Kick up Your Heels: Dancing at Lughnasa Hits the Floor
Lughnasa is a Celtic Feast Day celebrated on August 1, so it is fitting that Medford’s Collaborative Theater Project would be opening its production of Dancing at Lughnasa in August. The play, written in 1990 by Brian Friel, starts August 22 and runs through September 15. Directed by Rick Robinson of Ashland’s Cabaret Theatre, this will be his third play for the Collaborative. Although he is usually directing comedy, he enjoys the opportunity to, “rip the pathos of human life out” as he puts it.
“The production is a drama,” he says. “There are tragic things happening in the piece. I don’t think you can have tragedy without joy. But there is real beauty and humor in this piece. Certain things turn tragic, but we are going to enjoy the whole story,” he explains.
When asked why this play was selected Robinson said, “Susan (Aversa-Orrego) knew she wanted me to direct and I wanted to direct here again. She gave me a big stack of plays and I chose the one that spoke to me the most out of the pile. Last year, we talked about doing Translations also written by Friel, but I like Dancing better. In Friel’s Tony award-winning play, the narrator Michael recounts his experience of spending a summer with his Aunt and her sisters when he was seven. The story takes place in 1936 in the imaginary town of Balleybeg, Ireland, and although the play was written almost thirty years ago, it is amazingly relevant. The five unmarried women wrestle with their ideas of love, romance, mothering, and morality.”
Robinson adds, “It is beautiful. It is authentic. It is like a dream. It is like you are being transported to this time period. It is a memory piece and when the actors are really in it, it is a beautiful piece.”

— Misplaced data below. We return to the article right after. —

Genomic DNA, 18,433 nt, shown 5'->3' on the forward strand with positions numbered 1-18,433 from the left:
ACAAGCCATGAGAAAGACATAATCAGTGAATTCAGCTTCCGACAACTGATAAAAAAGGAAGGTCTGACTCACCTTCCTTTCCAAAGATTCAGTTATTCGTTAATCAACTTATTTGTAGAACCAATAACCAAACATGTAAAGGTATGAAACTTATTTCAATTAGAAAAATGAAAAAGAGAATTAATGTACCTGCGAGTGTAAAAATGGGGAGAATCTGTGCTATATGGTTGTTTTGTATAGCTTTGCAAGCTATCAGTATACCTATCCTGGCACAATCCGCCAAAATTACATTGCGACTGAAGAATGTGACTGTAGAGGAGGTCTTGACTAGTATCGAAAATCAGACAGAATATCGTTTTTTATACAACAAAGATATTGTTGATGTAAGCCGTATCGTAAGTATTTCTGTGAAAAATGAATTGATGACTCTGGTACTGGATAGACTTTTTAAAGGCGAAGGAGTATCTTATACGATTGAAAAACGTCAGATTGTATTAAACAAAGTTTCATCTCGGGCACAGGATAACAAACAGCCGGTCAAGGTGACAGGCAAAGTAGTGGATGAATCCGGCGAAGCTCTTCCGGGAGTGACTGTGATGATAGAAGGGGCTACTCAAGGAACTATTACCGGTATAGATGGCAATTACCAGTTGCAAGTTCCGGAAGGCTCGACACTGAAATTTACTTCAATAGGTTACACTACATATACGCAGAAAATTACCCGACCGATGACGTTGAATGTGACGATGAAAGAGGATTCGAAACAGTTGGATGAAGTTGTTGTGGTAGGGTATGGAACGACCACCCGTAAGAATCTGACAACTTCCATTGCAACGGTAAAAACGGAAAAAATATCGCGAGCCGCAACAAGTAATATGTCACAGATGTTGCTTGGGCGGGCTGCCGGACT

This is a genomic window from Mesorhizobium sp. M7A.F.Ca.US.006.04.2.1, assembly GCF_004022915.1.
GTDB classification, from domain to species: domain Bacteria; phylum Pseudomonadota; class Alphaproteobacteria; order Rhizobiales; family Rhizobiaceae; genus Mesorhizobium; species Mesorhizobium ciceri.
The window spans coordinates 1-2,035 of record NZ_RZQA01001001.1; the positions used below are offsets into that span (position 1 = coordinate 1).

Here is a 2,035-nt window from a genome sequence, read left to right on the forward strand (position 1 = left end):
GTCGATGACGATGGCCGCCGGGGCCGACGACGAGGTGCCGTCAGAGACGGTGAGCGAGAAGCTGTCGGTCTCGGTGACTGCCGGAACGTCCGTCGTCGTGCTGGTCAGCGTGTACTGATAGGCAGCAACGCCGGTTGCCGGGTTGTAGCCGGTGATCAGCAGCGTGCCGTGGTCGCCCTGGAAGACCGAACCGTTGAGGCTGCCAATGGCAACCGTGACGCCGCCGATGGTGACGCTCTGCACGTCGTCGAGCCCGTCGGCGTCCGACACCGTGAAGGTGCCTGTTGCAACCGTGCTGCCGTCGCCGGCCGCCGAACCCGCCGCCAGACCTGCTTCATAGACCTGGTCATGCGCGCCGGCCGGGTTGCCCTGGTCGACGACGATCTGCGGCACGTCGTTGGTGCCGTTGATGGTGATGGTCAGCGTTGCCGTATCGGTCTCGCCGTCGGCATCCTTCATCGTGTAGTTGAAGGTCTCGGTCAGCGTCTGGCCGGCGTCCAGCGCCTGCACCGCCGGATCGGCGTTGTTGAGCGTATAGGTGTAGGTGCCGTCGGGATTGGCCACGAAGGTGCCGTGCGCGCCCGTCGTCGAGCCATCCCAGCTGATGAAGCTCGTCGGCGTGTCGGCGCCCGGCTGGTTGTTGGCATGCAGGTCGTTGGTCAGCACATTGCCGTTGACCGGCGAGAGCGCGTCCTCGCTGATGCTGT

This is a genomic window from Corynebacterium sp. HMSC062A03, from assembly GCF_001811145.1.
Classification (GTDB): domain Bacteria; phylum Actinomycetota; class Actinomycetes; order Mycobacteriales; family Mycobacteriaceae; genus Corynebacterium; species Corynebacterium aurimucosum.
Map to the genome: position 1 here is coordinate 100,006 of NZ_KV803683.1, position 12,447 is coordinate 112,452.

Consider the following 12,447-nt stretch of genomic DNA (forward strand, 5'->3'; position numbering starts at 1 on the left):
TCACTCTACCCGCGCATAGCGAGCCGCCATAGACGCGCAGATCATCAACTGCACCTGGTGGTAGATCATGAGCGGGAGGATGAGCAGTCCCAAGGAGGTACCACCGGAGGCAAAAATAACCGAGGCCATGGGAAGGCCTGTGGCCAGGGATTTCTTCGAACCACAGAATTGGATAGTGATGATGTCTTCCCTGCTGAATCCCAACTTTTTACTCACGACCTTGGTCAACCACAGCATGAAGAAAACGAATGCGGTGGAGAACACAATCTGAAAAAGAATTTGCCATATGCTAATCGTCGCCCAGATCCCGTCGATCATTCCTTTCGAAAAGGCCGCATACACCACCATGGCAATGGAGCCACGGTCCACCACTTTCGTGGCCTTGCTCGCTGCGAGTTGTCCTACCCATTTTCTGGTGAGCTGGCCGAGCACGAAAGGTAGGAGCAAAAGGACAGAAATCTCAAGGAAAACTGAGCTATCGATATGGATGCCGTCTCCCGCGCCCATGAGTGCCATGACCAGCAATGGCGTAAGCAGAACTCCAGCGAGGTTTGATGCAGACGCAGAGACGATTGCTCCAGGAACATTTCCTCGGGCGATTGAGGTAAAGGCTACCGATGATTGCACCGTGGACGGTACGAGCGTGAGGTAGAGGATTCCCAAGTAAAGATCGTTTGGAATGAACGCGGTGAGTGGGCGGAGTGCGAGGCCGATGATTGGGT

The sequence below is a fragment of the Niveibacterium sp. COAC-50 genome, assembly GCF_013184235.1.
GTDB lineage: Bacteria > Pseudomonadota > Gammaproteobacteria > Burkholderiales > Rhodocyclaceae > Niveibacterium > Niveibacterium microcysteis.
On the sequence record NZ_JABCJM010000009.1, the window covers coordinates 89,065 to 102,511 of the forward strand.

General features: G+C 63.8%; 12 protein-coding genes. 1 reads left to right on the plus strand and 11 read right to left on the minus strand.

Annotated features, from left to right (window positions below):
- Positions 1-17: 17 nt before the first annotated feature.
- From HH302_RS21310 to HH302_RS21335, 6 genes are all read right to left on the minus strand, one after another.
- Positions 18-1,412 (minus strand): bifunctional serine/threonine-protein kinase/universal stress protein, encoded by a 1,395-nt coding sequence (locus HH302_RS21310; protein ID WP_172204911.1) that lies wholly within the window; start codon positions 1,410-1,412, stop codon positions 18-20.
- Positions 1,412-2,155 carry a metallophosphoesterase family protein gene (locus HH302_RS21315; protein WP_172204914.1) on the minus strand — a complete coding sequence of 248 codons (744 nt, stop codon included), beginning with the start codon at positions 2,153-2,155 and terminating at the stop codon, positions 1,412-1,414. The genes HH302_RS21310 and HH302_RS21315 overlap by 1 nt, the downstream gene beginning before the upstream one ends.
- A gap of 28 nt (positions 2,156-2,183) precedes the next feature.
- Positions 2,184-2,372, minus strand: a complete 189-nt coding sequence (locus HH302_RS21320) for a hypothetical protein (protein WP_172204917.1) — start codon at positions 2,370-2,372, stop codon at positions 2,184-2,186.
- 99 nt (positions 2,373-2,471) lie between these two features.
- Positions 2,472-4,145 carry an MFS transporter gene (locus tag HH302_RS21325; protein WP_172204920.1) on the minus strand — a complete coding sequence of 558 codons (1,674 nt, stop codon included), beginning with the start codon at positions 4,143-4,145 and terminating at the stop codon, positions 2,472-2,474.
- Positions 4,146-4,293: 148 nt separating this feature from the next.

Robinson has worked with almost everyone in the cast before, but both Paul Cosca who plays the role of Gerry Evans and Sarah Clausen who plays Rose Mundy are new to Collaborative Theatre Project. In order to get ready for opening night, they have been hard at work. Robinson states, “I think I learned my lesson for Lend me a Tenor. I made concessions for people’s schedule. It did not feel fully baked. I started my rehearsal very early for Dancing at Lughnasa and did a lot of table work.”
One of the lead characters, Kate Mundy, is portrayed by Renee Hewitt. The Messenger asked Hewitt about her experience working on this production with Robinson.
Rogue Valley Messenger: What is it like working with Rick as a director?
Renee Hewitt: Fantastic. Rick is wonderful. The way I work as an actress, I love a lot of back story and delving into subtext. He does a lot of table work and he is very collaborative. You will start on a certain page and everyone is reading their parts. Rick will stop you and say why did she say that and why is it important. And ask questions to get people talking and conversing and giving ideas. He will offer his ideas and be clear that he is not leading you to think his way but finding out what you think.
RVM: Being the main character in the play, do you feel extra responsibility to perform well?
RH: Well, it is such a real ensemble piece. There is really no one person, so I do not really feel extra responsibility in this case. I think it is a beautiful story about the relationships of these sisters. Typical relationships that are difficult but there is a lot of love. There is a lot of depth to the story and I like the depth.
Dancing at Lughnasa
1:30 and 7:30 pm, Thurs., August 22 through Sun., September 15
Collaborative Theatre Project, 555 Medford Center, Medford
$15 – $25